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Tuesday, 24 October, 2000, 04:21 GMT
Serbian rivals close to deal
Prime Minister designate Zoran Zizic(left) with President Kostunica
Pro-Milosevic Mr Zizic (left) is nominated as prime minister
After nearly two weeks of intensive negotiations, Slobodan Milosevic's Socialist Party has come close to agreeing on a transitional government for Yugoslavia's main republic, Serbia.

The deal would see key ministries, such as police, justice and finance run jointly by the Socialists, President Vojislav Kostunica's alliance of former opposition parties, and the Serbian Renewal Movement headed by Vuk Draskovic until early elections on 23 December.

President Vojislav Kostunica
President Kostunica still faces much resistance to change
However, the Serbian parliament adjourned on Monday without approving the deal.

A BBC correspondent in Belgrade says acrimonious disputes are continuing over which personalities from the Milosevic era should survive.

The current Serbian Prime Minister, Mirko Marjanovic, has already submitted his resignation.

According to some reports it has been agreed that Mr Milosevic's ally Zoran Zizic, of the Socialist People's Party, has been nominated as his replacement.

Last week the Socialist Party had agreed to dissolve the current Serbian administration and establish a temporary power-sharing government.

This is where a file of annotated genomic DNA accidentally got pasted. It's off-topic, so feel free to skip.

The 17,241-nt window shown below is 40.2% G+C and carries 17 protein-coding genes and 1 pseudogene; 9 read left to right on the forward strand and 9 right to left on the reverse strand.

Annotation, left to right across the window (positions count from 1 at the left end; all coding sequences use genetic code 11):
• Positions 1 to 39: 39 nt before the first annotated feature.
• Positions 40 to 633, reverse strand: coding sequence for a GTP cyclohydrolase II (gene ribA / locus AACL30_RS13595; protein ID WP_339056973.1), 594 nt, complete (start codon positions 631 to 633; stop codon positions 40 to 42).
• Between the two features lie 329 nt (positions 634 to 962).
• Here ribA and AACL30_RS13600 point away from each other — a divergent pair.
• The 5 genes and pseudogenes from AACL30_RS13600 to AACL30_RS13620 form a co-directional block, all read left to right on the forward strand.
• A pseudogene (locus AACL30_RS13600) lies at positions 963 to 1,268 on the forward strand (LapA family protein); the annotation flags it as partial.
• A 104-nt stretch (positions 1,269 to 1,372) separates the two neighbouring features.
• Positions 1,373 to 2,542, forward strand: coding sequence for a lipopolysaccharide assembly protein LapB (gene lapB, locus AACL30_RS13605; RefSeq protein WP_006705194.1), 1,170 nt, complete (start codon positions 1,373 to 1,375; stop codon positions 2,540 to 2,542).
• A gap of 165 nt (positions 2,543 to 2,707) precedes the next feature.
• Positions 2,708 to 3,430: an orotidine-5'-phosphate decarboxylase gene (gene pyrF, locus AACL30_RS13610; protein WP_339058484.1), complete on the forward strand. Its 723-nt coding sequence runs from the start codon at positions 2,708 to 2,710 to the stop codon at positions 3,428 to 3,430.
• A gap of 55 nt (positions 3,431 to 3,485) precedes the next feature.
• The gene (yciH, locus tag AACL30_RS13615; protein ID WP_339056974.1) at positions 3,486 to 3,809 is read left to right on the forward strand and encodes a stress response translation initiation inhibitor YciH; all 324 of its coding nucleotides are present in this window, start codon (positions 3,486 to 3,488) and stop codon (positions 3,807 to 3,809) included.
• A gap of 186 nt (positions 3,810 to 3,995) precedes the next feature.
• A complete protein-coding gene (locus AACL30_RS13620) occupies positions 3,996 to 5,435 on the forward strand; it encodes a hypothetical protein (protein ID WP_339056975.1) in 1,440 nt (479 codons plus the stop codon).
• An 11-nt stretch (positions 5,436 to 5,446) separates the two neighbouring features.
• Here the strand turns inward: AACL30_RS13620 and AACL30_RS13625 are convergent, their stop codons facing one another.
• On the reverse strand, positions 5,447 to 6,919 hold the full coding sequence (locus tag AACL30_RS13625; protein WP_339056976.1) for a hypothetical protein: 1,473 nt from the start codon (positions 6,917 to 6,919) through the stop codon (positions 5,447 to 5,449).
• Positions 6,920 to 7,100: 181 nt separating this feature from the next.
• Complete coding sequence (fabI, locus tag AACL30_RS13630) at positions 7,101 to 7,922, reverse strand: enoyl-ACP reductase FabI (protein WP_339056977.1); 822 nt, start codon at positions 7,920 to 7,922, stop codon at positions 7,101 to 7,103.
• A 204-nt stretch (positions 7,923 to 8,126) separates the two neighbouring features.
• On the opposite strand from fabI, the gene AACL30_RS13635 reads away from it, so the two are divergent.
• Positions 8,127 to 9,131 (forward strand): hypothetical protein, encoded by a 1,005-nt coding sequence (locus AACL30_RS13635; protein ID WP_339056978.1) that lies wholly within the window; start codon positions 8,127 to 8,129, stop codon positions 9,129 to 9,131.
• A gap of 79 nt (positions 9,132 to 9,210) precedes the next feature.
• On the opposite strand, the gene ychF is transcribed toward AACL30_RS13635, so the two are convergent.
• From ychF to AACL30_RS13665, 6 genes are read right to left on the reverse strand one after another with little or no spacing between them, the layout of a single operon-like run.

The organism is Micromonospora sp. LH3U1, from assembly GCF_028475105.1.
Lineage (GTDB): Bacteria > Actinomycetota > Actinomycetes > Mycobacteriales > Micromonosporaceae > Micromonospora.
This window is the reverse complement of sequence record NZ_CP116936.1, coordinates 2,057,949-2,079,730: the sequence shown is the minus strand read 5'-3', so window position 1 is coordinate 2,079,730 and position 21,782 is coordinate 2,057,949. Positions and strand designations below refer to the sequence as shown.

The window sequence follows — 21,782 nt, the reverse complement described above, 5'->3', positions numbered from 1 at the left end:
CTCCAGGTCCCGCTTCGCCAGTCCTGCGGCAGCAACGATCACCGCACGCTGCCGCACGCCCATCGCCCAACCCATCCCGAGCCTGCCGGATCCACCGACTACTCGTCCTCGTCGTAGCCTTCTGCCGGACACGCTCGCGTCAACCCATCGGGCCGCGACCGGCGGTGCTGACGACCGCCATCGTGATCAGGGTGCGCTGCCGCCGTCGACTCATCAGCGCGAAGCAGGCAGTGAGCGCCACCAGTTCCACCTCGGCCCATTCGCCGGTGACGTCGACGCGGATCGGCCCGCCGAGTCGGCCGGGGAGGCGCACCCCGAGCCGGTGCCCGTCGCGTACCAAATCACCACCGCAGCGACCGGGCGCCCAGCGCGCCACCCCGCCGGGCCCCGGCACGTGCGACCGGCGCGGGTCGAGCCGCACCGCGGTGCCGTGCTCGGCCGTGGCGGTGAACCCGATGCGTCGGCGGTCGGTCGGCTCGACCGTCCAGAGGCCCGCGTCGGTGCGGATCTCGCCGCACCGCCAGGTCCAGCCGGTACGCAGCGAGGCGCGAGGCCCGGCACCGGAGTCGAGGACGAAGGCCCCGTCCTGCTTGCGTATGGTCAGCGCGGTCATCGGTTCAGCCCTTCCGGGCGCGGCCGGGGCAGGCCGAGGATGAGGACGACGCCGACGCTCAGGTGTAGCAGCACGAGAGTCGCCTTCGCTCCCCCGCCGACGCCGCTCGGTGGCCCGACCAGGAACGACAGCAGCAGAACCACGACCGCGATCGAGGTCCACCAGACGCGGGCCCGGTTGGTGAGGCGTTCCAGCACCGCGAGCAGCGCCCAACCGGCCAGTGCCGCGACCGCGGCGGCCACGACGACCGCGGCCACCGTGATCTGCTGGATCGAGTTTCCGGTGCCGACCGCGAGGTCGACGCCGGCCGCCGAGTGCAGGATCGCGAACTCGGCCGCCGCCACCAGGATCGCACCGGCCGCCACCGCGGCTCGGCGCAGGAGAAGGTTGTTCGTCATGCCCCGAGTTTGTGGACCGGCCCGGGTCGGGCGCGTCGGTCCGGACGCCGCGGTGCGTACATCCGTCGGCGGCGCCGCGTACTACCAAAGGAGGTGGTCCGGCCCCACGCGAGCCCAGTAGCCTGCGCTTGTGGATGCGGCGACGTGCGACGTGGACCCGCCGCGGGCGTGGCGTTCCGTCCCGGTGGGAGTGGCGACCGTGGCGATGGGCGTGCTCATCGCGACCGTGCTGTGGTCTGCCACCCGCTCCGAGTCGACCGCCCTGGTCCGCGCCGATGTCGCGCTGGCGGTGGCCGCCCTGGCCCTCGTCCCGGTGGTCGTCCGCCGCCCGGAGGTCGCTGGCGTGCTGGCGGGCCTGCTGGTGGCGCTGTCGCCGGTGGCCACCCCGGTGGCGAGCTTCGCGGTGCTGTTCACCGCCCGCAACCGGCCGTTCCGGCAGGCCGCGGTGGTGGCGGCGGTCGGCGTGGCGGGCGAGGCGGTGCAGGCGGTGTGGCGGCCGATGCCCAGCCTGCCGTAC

Coalition satisfied

But the agreement faltered as the Socialists and the Democratic Opposition Coalition (DOS) argued over socialist nominees for specific posts, amid demands from the opposition that certain allies of former President Milosevic should be fired.

Our correspondent, Paul Wood, says the Socialists complain that the former opposition keep coming back with new demands, seeking to revise earlier agreements.

Protesters
Further mass street protests had been threatened
Establishing new governments at both the federal level and in Serbia has taken on a new urgency.

The European Union has promised $175m in emergency aid once new governments are in place. Other donors are also waiting for the government to be formed before releasing funds.

With more than 90% of Yugoslavia's population living in Serbia, the make-up of the Serbian Government - and control of the powerful Serbian administration - is essential to wielding real power in the country.

Street protests

Members of DOS had warned Mr Milosevic's supporters to accept their terms for the interim cabinet or face renewed street protests.

But a negotiator for the socialists, Zoran Andjelkovic, complained that pro-democracy leaders kept stepping up their demands.

The pro-democracy leader, Vladan Batic, had warned that if Mr Milosevic's people kept opposing the alliance's terms for transition, "we can put additional pressure on them".

He had strongly suggested that if agreement on a new transitional government was not reached at Monday's session of parliament, the pro-democracy alliance would unleash new mass demonstrations.

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See also:

20 Oct 00 | Europe
Belgrade changes worry Kosovo
19 Oct 00 | Europe
Serbia's unfinished revolution
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